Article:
Informality, Consumption Taxes and Redistribution

Pierre Bachas, ESSEC Business School and World Bank Research, Lucie Gadenne, Queen Mary University of London, Institute for Fiscal Studies and CEPR, and Anders Jensen, Harvard Kennedy School and NBER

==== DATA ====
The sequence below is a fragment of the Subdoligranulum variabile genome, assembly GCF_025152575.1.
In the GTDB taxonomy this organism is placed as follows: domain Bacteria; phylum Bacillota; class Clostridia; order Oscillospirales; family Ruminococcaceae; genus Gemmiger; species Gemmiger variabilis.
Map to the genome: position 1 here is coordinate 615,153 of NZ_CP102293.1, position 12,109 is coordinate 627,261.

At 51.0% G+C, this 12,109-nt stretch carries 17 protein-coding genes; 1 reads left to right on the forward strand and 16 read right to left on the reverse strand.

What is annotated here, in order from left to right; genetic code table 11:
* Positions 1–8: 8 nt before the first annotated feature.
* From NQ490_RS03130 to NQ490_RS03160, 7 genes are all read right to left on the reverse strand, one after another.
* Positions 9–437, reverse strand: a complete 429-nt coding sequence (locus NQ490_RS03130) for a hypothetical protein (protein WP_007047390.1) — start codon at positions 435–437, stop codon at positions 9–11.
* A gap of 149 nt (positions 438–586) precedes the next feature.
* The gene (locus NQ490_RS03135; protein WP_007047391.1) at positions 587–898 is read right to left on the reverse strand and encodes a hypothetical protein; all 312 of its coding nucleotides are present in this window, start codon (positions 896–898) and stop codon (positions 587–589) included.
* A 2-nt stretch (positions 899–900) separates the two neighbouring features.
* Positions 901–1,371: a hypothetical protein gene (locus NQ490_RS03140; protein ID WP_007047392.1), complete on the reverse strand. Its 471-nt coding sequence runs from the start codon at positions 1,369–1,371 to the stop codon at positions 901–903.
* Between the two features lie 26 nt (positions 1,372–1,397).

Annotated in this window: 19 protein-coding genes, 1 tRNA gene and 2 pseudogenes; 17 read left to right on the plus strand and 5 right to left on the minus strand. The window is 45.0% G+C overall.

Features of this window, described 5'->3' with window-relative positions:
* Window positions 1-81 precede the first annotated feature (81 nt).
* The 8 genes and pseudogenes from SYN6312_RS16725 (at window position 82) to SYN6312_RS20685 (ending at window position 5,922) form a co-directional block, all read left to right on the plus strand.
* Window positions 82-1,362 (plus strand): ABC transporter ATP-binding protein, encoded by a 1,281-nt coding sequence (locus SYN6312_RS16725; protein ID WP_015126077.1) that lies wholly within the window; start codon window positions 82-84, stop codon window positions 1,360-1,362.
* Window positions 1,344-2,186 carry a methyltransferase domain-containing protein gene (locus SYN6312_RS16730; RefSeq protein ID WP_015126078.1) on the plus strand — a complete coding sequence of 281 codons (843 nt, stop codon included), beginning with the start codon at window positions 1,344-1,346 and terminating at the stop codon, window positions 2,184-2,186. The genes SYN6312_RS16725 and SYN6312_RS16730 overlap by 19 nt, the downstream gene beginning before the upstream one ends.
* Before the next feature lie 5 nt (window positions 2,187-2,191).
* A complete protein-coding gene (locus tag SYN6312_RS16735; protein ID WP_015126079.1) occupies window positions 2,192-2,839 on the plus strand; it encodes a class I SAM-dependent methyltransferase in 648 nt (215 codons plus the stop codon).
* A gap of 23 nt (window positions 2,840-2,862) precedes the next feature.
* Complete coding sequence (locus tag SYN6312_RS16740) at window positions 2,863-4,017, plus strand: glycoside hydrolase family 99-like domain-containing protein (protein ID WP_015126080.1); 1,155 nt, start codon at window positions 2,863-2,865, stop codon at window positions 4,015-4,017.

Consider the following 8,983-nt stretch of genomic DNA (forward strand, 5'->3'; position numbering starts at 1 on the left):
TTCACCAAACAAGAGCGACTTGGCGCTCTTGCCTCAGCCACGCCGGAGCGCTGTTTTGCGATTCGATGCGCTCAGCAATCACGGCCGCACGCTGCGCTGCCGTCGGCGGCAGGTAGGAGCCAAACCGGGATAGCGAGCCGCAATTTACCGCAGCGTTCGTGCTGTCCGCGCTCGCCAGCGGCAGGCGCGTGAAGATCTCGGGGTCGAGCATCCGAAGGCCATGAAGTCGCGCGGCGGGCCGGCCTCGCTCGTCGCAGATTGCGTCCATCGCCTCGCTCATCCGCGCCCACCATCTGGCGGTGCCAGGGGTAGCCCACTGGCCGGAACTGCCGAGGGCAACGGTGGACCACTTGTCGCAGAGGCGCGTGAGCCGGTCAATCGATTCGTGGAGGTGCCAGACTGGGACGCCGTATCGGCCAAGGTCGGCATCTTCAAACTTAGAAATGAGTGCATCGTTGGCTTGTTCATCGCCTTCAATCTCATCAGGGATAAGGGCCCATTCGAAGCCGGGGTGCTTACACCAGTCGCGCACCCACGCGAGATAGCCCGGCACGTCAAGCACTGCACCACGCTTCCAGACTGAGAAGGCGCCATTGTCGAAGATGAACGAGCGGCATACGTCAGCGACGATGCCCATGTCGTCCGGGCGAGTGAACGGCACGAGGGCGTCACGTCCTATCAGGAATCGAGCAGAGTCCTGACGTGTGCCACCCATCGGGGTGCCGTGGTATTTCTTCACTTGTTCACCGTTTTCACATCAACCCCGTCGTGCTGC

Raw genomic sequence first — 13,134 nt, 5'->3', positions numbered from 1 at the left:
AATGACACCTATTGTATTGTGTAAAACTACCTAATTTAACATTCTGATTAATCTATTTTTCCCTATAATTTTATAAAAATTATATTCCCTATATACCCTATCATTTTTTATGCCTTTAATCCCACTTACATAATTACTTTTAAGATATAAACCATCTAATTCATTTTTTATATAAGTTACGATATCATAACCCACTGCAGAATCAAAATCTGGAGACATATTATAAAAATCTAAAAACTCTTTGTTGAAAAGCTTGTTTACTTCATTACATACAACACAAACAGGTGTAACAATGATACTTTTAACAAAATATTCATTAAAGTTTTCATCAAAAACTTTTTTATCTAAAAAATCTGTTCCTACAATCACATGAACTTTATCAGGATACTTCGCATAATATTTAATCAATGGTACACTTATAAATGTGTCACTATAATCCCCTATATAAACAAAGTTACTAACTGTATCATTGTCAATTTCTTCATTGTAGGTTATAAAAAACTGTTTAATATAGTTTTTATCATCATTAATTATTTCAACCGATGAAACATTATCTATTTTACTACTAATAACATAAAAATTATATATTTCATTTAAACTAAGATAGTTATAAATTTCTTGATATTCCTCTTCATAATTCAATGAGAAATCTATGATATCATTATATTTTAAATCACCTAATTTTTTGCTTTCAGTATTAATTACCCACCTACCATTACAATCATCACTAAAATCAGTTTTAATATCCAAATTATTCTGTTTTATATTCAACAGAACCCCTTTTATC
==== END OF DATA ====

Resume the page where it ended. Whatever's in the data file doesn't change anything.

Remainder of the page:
Can taxes on consumption redistribute in developing countries? Contrary to consensus, we show that taxing consumption is progressive once we account for informal consumption. Using household expenditure surveys in 32 countries we proxy for informal consumption using the type of store where purchases occur. We establish that the budget share spent in informal stores steeply declines with income, so that richer households pay a substantially larger share of their income in taxes. Our findings imply that the widespread policy of exempting food from taxation is hard to justify on equity grounds in low-income countries.